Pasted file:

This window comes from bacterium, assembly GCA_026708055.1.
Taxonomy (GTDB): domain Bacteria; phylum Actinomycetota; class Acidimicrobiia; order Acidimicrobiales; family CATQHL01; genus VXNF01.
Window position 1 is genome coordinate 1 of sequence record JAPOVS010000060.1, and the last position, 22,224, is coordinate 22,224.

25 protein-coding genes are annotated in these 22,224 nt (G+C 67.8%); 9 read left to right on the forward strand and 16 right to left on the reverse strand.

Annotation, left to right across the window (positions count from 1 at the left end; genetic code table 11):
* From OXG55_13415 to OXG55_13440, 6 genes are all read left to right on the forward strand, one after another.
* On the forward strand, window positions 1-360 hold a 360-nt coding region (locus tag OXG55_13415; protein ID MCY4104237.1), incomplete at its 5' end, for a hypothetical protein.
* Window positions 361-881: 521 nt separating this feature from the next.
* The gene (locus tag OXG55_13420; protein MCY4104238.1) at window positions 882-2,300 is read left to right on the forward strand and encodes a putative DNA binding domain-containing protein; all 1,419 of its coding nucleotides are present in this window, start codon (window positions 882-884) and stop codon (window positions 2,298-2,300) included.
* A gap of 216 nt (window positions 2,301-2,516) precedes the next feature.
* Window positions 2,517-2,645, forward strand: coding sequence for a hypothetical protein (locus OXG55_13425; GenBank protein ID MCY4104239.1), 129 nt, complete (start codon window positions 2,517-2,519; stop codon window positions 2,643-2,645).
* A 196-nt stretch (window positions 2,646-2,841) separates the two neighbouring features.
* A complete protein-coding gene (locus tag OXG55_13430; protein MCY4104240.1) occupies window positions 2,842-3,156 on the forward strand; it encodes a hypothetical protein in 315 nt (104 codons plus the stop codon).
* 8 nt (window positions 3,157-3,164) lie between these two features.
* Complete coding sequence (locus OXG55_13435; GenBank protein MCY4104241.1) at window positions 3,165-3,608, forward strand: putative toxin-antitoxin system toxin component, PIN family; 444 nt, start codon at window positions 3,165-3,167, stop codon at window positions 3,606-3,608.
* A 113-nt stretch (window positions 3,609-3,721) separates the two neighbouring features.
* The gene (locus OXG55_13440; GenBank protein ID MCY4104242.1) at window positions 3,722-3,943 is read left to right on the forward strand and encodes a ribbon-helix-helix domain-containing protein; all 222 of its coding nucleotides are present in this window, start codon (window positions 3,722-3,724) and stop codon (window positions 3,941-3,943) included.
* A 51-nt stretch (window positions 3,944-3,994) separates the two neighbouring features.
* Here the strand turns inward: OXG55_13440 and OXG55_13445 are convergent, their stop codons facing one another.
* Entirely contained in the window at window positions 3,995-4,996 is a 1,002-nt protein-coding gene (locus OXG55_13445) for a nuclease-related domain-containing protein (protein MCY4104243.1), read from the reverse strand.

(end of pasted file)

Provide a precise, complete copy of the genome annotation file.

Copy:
This window comes from bacterium, assembly GCA_026708055.1.
Taxonomy (GTDB): domain Bacteria; phylum Actinomycetota; class Acidimicrobiia; order Acidimicrobiales; family CATQHL01; genus VXNF01.
Window position 1 is genome coordinate 1 of sequence record JAPOVS010000060.1, and the last position, 22,224, is coordinate 22,224.

25 protein-coding genes are annotated in these 22,224 nt (G+C 67.8%); 9 read left to right on the forward strand and 16 right to left on the reverse strand.

Annotation, left to right across the window (positions count from 1 at the left end; genetic code table 11):
* From OXG55_13415 to OXG55_13440, 6 genes are all read left to right on the forward strand, one after another.
* On the forward strand, window positions 1-360 hold a 360-nt coding region (locus tag OXG55_13415; protein ID MCY4104237.1), incomplete at its 5' end, for a hypothetical protein.
* Window positions 361-881: 521 nt separating this feature from the next.
* The gene (locus tag OXG55_13420; protein MCY4104238.1) at window positions 882-2,300 is read left to right on the forward strand and encodes a putative DNA binding domain-containing protein; all 1,419 of its coding nucleotides are present in this window, start codon (window positions 882-884) and stop codon (window positions 2,298-2,300) included.
* A gap of 216 nt (window positions 2,301-2,516) precedes the next feature.
* Window positions 2,517-2,645, forward strand: coding sequence for a hypothetical protein (locus OXG55_13425; GenBank protein ID MCY4104239.1), 129 nt, complete (start codon window positions 2,517-2,519; stop codon window positions 2,643-2,645).
* A 196-nt stretch (window positions 2,646-2,841) separates the two neighbouring features.
* A complete protein-coding gene (locus tag OXG55_13430; protein MCY4104240.1) occupies window positions 2,842-3,156 on the forward strand; it encodes a hypothetical protein in 315 nt (104 codons plus the stop codon).
* 8 nt (window positions 3,157-3,164) lie between these two features.
* Complete coding sequence (locus OXG55_13435; GenBank protein MCY4104241.1) at window positions 3,165-3,608, forward strand: putative toxin-antitoxin system toxin component, PIN family; 444 nt, start codon at window positions 3,165-3,167, stop codon at window positions 3,606-3,608.
* A 113-nt stretch (window positions 3,609-3,721) separates the two neighbouring features.
* The gene (locus OXG55_13440; GenBank protein ID MCY4104242.1) at window positions 3,722-3,943 is read left to right on the forward strand and encodes a ribbon-helix-helix domain-containing protein; all 222 of its coding nucleotides are present in this window, start codon (window positions 3,722-3,724) and stop codon (window positions 3,941-3,943) included.
* A 51-nt stretch (window positions 3,944-3,994) separates the two neighbouring features.
* Here the strand turns inward: OXG55_13440 and OXG55_13445 are convergent, their stop codons facing one another.
* Entirely contained in the window at window positions 3,995-4,996 is a 1,002-nt protein-coding gene (locus OXG55_13445) for a nuclease-related domain-containing protein (protein MCY4104243.1), read from the reverse strand.